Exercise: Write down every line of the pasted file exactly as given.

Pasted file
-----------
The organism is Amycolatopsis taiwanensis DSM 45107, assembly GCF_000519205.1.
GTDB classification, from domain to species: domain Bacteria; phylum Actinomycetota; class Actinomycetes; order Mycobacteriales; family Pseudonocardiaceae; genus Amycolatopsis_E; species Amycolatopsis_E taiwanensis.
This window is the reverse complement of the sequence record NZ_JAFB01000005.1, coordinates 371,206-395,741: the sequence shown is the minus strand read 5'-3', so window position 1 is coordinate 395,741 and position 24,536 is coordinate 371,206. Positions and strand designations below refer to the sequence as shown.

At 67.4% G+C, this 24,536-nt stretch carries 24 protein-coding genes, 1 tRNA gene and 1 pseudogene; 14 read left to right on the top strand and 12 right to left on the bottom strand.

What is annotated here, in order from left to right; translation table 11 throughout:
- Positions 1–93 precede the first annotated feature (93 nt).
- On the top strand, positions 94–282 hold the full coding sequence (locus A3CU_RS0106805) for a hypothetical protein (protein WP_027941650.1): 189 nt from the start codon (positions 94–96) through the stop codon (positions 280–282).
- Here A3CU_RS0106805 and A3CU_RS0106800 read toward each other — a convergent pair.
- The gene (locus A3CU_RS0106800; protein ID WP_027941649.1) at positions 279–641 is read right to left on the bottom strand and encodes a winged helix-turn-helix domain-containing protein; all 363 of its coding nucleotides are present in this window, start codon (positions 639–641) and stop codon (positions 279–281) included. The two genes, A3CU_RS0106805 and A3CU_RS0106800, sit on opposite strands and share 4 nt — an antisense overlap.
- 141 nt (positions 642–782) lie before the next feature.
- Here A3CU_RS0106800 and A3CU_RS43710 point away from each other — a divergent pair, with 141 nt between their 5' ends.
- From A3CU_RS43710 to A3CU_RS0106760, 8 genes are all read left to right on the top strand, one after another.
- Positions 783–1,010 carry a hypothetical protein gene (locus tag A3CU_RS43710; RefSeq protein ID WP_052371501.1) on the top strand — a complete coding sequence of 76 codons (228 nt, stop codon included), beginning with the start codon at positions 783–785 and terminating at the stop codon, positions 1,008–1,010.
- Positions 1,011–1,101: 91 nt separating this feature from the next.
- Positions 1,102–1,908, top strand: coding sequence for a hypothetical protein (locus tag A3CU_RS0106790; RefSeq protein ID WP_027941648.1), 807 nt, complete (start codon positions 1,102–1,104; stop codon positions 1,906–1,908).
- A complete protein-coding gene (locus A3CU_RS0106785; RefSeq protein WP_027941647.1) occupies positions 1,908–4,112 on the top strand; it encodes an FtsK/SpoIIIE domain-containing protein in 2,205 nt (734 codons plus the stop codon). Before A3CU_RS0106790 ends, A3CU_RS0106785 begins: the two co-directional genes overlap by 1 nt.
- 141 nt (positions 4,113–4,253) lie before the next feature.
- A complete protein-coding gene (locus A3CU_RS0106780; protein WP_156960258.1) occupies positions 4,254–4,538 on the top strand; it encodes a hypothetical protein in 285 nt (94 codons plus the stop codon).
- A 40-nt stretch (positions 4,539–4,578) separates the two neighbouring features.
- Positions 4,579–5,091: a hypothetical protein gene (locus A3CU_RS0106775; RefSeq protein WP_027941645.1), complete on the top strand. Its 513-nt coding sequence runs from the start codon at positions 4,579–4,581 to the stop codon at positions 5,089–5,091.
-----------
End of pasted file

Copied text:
The organism is Amycolatopsis taiwanensis DSM 45107, assembly GCF_000519205.1.
GTDB classification, from domain to species: domain Bacteria; phylum Actinomycetota; class Actinomycetes; order Mycobacteriales; family Pseudonocardiaceae; genus Amycolatopsis_E; species Amycolatopsis_E taiwanensis.
This window is the reverse complement of the sequence record NZ_JAFB01000005.1, coordinates 371,206-395,741: the sequence shown is the minus strand read 5'-3', so window position 1 is coordinate 395,741 and position 24,536 is coordinate 371,206. Positions and strand designations below refer to the sequence as shown.

At 67.4% G+C, this 24,536-nt stretch carries 24 protein-coding genes, 1 tRNA gene and 1 pseudogene; 14 read left to right on the top strand and 12 right to left on the bottom strand.

What is annotated here, in order from left to right; translation table 11 throughout:
- Positions 1–93 precede the first annotated feature (93 nt).
- On the top strand, positions 94–282 hold the full coding sequence (locus A3CU_RS0106805) for a hypothetical protein (protein WP_027941650.1): 189 nt from the start codon (positions 94–96) through the stop codon (positions 280–282).
- Here A3CU_RS0106805 and A3CU_RS0106800 read toward each other — a convergent pair.
- The gene (locus A3CU_RS0106800; protein ID WP_027941649.1) at positions 279–641 is read right to left on the bottom strand and encodes a winged helix-turn-helix domain-containing protein; all 363 of its coding nucleotides are present in this window, start codon (positions 639–641) and stop codon (positions 279–281) included. The two genes, A3CU_RS0106805 and A3CU_RS0106800, sit on opposite strands and share 4 nt — an antisense overlap.
- 141 nt (positions 642–782) lie before the next feature.
- Here A3CU_RS0106800 and A3CU_RS43710 point away from each other — a divergent pair, with 141 nt between their 5' ends.
- From A3CU_RS43710 to A3CU_RS0106760, 8 genes are all read left to right on the top strand, one after another.
- Positions 783–1,010 carry a hypothetical protein gene (locus tag A3CU_RS43710; RefSeq protein ID WP_052371501.1) on the top strand — a complete coding sequence of 76 codons (228 nt, stop codon included), beginning with the start codon at positions 783–785 and terminating at the stop codon, positions 1,008–1,010.
- Positions 1,011–1,101: 91 nt separating this feature from the next.
- Positions 1,102–1,908, top strand: coding sequence for a hypothetical protein (locus tag A3CU_RS0106790; RefSeq protein ID WP_027941648.1), 807 nt, complete (start codon positions 1,102–1,104; stop codon positions 1,906–1,908).
- A complete protein-coding gene (locus A3CU_RS0106785; RefSeq protein WP_027941647.1) occupies positions 1,908–4,112 on the top strand; it encodes an FtsK/SpoIIIE domain-containing protein in 2,205 nt (734 codons plus the stop codon). Before A3CU_RS0106790 ends, A3CU_RS0106785 begins: the two co-directional genes overlap by 1 nt.
- 141 nt (positions 4,113–4,253) lie before the next feature.
- A complete protein-coding gene (locus A3CU_RS0106780; protein WP_156960258.1) occupies positions 4,254–4,538 on the top strand; it encodes a hypothetical protein in 285 nt (94 codons plus the stop codon).
- A 40-nt stretch (positions 4,539–4,578) separates the two neighbouring features.
- Positions 4,579–5,091: a hypothetical protein gene (locus A3CU_RS0106775; RefSeq protein WP_027941645.1), complete on the top strand. Its 513-nt coding sequence runs from the start codon at positions 4,579–4,581 to the stop codon at positions 5,089–5,091.